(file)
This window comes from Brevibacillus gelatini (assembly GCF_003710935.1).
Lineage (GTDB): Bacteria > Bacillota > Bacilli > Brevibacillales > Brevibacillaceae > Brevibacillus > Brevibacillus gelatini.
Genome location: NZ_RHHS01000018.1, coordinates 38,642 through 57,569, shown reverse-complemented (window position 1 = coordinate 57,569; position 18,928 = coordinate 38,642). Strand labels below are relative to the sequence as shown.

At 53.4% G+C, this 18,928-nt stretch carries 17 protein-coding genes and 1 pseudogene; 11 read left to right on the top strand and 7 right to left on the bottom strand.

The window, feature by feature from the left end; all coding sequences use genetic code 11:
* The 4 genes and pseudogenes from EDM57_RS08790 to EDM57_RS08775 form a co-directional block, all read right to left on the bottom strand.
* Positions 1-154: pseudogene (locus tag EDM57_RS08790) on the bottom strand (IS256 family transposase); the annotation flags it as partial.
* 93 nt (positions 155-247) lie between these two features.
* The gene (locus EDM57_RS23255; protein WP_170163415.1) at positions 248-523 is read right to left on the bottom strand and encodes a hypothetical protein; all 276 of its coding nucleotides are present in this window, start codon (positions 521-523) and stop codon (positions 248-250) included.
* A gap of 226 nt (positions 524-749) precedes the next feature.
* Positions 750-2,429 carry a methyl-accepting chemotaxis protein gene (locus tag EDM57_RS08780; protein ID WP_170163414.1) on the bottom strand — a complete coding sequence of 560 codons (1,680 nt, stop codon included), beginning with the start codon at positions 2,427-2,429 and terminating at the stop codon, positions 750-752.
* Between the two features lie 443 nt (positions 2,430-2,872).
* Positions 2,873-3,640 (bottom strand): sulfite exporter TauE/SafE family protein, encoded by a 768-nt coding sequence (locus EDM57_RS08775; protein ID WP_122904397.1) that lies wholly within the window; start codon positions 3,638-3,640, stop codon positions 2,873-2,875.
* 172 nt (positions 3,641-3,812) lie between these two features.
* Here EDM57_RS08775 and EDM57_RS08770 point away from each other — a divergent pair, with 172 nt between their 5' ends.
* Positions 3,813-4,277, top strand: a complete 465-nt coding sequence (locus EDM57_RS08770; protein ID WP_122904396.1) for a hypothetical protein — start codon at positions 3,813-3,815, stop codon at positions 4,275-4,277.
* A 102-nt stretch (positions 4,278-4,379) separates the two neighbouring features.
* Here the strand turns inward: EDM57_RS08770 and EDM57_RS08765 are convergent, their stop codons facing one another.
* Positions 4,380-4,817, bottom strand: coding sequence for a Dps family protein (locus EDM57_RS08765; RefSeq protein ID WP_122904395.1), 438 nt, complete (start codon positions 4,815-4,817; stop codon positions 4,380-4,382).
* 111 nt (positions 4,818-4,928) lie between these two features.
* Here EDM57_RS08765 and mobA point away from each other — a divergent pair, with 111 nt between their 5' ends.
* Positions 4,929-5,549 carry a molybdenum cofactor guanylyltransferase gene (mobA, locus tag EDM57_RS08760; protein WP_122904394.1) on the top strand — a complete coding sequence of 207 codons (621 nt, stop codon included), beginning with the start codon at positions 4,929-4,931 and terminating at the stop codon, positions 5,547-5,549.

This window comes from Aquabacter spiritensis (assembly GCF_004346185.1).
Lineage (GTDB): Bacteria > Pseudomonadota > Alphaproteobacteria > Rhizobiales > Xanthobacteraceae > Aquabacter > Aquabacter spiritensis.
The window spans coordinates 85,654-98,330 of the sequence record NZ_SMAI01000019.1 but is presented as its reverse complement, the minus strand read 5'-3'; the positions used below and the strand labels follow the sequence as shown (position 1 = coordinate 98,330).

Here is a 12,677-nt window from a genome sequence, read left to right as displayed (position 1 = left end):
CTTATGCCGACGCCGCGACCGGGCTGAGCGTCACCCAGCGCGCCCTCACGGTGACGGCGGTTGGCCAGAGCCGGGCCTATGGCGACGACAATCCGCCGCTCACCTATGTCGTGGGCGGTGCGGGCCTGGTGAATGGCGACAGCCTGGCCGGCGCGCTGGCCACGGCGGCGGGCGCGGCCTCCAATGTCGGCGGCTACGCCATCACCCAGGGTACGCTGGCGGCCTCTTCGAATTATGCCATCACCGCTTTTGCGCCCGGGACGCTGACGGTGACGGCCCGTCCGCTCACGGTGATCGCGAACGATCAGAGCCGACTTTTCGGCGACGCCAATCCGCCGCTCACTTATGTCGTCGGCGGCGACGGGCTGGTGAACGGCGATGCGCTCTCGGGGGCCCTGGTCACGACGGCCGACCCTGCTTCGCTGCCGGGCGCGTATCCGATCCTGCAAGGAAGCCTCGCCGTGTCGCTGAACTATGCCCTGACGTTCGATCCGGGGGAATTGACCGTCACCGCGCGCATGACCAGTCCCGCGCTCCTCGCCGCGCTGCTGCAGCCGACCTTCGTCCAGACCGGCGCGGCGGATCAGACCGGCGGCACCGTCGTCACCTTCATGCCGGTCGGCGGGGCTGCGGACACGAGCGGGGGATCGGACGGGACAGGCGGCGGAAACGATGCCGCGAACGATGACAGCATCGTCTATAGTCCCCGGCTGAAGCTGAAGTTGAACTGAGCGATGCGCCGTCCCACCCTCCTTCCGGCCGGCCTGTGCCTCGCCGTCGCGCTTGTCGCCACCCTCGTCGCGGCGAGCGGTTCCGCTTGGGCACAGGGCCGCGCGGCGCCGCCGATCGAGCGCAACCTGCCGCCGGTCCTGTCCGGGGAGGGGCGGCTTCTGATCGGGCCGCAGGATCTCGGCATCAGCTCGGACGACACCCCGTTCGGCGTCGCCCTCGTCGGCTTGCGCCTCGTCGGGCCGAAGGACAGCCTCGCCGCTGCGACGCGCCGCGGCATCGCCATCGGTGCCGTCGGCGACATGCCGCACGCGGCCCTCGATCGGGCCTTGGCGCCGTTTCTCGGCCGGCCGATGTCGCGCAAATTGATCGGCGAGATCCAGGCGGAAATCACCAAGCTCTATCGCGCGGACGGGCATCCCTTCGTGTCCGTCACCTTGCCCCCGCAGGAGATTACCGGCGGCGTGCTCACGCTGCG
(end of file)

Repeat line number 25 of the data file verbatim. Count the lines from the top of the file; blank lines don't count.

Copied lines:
The window spans coordinates 85,654-98,330 of the sequence record NZ_SMAI01000019.1 but is presented as its reverse complement, the minus strand read 5'-3'; the positions used below and the strand labels follow the sequence as shown (position 1 = coordinate 98,330).